A mother of seven, who is also pregnant with twins, has demanded a bigger council house as her current dwelling is no longer fit for the family’s living.
38-year-old Alana Burns has pleaded to be shifted from her current four-bedroom council apartment, where the family can only use three of the rooms because of leaks.
Burns has lamented against West Lothian Council in Bathgate, West Lothian for giving her a ‘leaking’ flat that is unsuitable for her and her family.
The woman has also complained about the fact that the family has got no television and her children cannot even go out to play.
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Living in a poor condition like this has also affected her relationship with some of her children, the struggling single mother complained. “My relationship with some of my children at breaking point,” Daily Mail quoted Burns as stating.
She has four of her younger children – 15-year-old Leigh, seven-year-old Cayden, four-year-old Steven, and two-year-old Alisha – living with her in the same house. Her other three older children – 20-year-old Stewart, 19-year-old Bryan, and 16-year-old Caitlin – live together above a pub.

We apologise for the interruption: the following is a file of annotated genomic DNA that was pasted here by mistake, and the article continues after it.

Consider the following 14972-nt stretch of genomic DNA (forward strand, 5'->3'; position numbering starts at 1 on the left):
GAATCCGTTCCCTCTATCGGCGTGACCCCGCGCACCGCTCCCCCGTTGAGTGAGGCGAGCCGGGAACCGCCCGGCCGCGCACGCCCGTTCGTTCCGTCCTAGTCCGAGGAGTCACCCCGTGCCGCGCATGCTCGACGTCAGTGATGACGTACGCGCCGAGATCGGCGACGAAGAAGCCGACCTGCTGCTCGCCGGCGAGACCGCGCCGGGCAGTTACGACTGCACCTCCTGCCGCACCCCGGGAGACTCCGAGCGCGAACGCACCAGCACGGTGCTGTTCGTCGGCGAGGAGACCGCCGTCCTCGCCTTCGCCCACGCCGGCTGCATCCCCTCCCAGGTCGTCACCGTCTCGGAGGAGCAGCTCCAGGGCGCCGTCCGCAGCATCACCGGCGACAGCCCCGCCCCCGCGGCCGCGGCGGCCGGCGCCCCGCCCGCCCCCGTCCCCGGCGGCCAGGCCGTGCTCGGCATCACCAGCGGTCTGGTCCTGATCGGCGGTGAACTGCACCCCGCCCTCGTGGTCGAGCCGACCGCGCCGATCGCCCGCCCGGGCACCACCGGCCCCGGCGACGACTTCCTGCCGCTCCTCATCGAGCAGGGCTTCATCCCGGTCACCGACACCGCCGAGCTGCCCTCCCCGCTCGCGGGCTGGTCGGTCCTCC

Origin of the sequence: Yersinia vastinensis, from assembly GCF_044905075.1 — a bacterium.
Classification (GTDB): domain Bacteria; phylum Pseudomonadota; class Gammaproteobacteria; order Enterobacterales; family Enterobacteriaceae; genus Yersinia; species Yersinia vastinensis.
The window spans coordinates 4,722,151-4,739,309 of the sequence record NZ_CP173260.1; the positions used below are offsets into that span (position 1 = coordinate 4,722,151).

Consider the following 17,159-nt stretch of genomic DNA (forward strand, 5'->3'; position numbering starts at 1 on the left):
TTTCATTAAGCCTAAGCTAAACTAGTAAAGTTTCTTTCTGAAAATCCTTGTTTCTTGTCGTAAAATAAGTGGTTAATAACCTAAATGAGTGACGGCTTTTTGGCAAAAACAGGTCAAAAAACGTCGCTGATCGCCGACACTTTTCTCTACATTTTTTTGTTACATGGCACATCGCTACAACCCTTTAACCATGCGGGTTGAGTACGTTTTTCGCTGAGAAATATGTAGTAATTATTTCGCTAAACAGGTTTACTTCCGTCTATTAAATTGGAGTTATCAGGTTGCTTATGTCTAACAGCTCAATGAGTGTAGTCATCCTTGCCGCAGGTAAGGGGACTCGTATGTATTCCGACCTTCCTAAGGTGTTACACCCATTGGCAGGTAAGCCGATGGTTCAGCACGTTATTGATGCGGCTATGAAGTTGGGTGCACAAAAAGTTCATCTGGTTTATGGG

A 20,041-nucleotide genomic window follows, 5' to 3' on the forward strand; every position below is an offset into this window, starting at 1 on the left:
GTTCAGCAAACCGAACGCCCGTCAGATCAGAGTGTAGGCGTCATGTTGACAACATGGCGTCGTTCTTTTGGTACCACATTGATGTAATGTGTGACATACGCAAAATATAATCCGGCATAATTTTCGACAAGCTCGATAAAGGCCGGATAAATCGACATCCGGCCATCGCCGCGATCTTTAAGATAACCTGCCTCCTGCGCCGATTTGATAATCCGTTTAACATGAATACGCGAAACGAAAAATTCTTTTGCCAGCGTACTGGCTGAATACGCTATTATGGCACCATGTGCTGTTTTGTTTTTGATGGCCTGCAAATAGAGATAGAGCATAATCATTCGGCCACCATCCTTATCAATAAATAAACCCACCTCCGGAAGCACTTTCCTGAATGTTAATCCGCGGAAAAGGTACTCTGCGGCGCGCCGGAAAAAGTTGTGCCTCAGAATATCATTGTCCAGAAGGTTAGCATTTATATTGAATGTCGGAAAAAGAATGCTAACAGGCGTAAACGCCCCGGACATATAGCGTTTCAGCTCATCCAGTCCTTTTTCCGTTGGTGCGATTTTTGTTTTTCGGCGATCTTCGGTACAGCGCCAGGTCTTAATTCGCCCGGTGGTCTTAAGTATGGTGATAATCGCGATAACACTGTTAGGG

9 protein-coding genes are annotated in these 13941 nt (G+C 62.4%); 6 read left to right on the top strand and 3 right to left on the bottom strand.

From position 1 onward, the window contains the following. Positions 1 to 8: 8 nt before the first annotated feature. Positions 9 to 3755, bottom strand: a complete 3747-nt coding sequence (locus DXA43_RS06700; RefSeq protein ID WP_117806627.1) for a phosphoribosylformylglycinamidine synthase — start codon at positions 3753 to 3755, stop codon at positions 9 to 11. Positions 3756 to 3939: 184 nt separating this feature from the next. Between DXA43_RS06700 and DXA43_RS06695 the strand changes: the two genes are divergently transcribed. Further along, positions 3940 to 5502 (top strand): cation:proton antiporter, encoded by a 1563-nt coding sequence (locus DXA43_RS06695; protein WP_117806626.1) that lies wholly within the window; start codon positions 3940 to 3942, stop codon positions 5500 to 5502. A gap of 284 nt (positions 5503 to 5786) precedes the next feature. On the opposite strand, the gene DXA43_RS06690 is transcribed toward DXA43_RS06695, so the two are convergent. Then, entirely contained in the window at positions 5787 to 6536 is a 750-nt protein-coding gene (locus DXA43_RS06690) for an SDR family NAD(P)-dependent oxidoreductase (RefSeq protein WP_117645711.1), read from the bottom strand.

“The council has been out to the leak and said they'd get in touch with me, I have heard nothing. This has been going on for weeks and it needs sorting out,” Burns further complained.
She also showed worry for her children, whom she claims are living under unsafe conditions because of being squeezed into three bedrooms. She argued that they are eight people sharing three bedrooms, a condition which she termed “ridiculous.”
“I just want to get out of this hell. I'd rather live anywhere else, as long as it is not in here. It has been really tough,” Burns complained.
Burns also complained about issues like uneven flooring, damaged ceilings, noisy neighbors, and not receiving any posts.
Prior to shifting into the council flat, the family was living in a private let in Livingston before her landlord sold the property and she was compelled to move out.
Being able to afford an apartment of one’s own is still a big challenge in big cities. From people surviving on a nominal daily wage to even diplomats who have been elected to Congress, owning an apartment continues to be financially tough.